Review of ‘Unexpected Partners’ by Michelle Larkin.

Dr. Chloe Maddox is a cop turned sex crime profiler who has restarted her career at the Boston Police Department, where Dana Blake works as a detective. One evening, Chloe sees a suspect in the office that triggers lost memories from when she was abducted and left for dead two years prior. Dana immediately recognizes that Chloe has a connection to a previous case and is the only one capable of sending the psychopath to jail. As the suspect is arraigned and released on bail, Dana and Chloe find themselves running away from a serial killer. Can they survive and help each other move on from their previous traumatic experiences?

This book was intense, with crimes that are sexual in nature. However, a lot is implied and thankfully not described in detail. The two main characters endure many ordeals, yet are strong and have great, immediate chemistry. Even though circumstances are not ideal, the budding romance is not too much of a stretch as it’s skillfully written.Read More »

Review of ‘Second Chances’ by A.E. Radley.

Alice Spencer is an elementary school teacher that just moved to the small coastal town of Fairlight, England for a change of pace. Her work in the city left her yearning for smaller class sizes and an opportunity to make a difference in her students’ lives. Hannah Hall was born and raised in Fairlight and, despite having had a difficult childhood, never left the small town. Now she is a struggling single mother to daughter Rosie, who is a gifted child and about to start school for the first time.

The story showcases Hannah’s relationship with Rosie. Their interactions are, in my opinion, the highlight of the book. The banter between mother and daughter is adorable and well written. The same can be said between Hannah and Alice to a lesser extent. I do wish there were more insightful moments between the leads to cement their bond instead of Rosie being ever present as a catalyst for the relationship. That said, perhaps this is the most accurate way to portray a single mother relationship where the child must be present and should be the priority for both adults. That topic was well handled and depicted. Unfortunately that left fewer opportunities to develop the romance and the lack of sex scenes might disappoint some readers.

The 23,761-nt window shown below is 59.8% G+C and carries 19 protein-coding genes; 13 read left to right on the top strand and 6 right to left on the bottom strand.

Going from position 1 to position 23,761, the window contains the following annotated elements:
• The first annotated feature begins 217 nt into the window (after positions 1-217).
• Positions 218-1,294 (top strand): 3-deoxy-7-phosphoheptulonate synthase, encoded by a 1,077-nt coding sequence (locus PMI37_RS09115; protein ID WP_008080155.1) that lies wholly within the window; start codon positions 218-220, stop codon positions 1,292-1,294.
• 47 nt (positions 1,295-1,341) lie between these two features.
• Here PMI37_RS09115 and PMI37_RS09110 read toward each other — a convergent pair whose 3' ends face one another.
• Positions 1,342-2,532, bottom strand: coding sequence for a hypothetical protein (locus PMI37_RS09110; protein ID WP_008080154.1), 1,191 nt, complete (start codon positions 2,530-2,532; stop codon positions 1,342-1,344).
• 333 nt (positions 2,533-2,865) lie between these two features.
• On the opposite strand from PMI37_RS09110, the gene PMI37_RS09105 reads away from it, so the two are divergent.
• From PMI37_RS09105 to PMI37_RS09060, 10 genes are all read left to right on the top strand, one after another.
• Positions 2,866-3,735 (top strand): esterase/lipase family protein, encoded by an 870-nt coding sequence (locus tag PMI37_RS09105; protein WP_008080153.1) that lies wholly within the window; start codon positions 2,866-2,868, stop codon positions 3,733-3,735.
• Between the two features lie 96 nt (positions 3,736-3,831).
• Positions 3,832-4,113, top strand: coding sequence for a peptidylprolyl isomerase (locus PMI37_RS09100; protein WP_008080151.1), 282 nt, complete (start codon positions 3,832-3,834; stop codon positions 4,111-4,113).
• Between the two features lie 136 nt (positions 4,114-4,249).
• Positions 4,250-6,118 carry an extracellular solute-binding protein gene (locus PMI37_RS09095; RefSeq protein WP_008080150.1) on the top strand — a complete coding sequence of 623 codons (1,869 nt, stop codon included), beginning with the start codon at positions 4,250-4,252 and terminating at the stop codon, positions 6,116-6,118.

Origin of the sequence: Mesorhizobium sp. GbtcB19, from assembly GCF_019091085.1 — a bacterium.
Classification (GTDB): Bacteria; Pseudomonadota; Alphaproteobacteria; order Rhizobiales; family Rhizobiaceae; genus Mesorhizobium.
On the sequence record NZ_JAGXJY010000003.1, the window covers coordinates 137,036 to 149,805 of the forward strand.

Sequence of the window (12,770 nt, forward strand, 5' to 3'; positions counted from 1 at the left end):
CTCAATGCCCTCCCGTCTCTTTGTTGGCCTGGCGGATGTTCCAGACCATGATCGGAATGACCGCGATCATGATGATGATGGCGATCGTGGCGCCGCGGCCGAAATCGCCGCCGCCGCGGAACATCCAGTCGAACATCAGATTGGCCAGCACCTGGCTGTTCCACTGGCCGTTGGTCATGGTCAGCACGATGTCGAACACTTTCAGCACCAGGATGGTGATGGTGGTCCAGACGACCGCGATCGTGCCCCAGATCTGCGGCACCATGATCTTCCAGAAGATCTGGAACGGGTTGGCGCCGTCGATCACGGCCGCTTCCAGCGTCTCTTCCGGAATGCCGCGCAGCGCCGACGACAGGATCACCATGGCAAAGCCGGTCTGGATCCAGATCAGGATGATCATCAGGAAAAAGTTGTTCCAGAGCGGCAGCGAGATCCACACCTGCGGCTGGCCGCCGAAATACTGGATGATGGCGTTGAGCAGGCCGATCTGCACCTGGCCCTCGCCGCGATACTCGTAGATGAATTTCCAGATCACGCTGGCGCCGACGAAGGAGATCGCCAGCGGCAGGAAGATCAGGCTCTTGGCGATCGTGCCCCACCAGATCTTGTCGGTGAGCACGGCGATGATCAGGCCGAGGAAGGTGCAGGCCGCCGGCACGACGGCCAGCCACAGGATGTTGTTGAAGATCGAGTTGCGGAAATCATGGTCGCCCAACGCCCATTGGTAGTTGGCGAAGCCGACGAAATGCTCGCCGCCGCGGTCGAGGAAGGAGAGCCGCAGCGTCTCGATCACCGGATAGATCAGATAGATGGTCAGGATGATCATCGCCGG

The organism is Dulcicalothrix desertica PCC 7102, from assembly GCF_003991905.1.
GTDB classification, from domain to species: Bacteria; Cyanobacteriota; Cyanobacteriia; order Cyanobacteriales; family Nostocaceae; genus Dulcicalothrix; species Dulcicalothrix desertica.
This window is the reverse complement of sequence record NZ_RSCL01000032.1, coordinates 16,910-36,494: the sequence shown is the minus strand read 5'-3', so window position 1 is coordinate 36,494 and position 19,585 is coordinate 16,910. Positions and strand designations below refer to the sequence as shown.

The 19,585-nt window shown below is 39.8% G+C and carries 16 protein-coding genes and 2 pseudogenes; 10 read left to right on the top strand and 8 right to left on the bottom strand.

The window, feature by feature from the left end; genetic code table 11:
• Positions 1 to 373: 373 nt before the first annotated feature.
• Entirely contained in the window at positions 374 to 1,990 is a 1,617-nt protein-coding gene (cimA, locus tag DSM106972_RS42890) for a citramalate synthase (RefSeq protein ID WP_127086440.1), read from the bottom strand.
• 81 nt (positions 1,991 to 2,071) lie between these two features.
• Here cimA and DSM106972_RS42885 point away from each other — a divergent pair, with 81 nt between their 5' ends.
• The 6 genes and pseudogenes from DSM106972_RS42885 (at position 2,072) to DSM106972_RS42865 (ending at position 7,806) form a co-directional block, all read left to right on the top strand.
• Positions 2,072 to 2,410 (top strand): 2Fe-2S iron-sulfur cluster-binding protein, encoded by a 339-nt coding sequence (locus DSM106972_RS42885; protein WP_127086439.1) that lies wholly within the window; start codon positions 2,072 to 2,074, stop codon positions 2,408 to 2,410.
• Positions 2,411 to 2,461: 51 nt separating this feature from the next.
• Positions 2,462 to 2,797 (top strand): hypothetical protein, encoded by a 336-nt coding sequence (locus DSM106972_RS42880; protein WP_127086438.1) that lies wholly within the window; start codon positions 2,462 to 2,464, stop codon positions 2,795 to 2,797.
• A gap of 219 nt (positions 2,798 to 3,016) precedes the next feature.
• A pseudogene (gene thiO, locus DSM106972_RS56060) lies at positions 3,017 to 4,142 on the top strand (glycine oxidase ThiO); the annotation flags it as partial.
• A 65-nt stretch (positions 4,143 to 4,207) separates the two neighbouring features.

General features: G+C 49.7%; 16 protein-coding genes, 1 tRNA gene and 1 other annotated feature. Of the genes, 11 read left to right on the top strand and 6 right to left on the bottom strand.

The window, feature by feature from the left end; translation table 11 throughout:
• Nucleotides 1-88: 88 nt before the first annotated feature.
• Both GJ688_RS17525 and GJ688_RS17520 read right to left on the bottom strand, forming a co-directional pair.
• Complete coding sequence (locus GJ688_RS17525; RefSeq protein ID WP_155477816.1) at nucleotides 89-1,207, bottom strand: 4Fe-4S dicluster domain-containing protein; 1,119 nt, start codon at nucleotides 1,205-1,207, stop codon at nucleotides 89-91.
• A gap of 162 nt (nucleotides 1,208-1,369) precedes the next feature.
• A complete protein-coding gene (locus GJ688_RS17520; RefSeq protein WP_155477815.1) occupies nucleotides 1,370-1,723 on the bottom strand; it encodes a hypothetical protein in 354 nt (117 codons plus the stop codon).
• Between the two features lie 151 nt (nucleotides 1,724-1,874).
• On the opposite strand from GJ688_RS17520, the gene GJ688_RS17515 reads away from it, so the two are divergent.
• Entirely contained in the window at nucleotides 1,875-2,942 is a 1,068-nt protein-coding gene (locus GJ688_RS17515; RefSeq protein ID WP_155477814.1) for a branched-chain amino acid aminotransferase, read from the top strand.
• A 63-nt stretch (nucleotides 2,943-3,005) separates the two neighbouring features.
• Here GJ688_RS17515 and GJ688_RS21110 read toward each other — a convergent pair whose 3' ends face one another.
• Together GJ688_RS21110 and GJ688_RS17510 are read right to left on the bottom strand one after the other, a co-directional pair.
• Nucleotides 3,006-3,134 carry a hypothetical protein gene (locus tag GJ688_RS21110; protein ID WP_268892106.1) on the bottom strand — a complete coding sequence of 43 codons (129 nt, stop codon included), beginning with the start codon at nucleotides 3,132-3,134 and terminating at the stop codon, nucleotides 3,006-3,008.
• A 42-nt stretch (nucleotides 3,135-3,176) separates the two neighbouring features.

Hannah’s character is flawed but her struggles and reactions are genuine and credible. The character is always attempting to overcome her previous experiences and the feelings they evoke in order to keep Rosie from suffering the same fate. Hence, this is also a book about Hannah and the Fairlight community’s relationship. Can Alice be the person that helps Hannah finally let go of her tumultuous past?

The chapters have individual titles pertinent to their content. This was a charming detail and I found myself looking forward to reading them. Instead of acting as a spoiler, it gave me a sense of anticipation of things to come. The book cover is also well designed and visually appealing. I loved the pencil turned tree, the colors and the use of different fonts.

Overall, a good read with a cool kid and a sweet new family. 4 stars

Buy Me a Coffee at ko-fi.com

Review of ‘Taking chances’ by Erin McKenzie.

Valerie Cruz spent most of her childhood in foster care and now she is a children’s librarian who likes to keep to herself avoiding any serious relationships. After becoming a foster parent herself, she meets case worker Paige Wellington. Their attraction is undeniable but a conflict with Valerie’s foster children and her conviction to stay away from relationships make it hard for Valerie and Paige to have a future together.

This is as much a romance as a story about foster care. As a foster parent herself, the author knows the inner works of the system and it shows in the story. It gives a very good insight on fostering from the different points of view of the social workers, the fostering parents and the children.

The characters, adults and children alike, are well rounded, credible, and their actions are justified by their past. The children seem authentic considering their ages and their traumatic experiences. Connie, Paige’s boss, is a funny but savvy character that brings a bit of lightness to the plot. The dialogues are natural sounding and the balance between telling and showing is good.

The plot seems divided into two parts, the first half deals mainly with the fostering system and the second one focuses more on the romance. Some readers might not like that the romance takes so long to develop and then rushes slightly to the end. Other than that, this novel was interesting and entertaining to read.

Overall, a good romance with a deep insight on the US child fostering system. 4 stars.

ARC provided to me in exchange for an honest review.

Buy Me a Coffee at ko-fi.com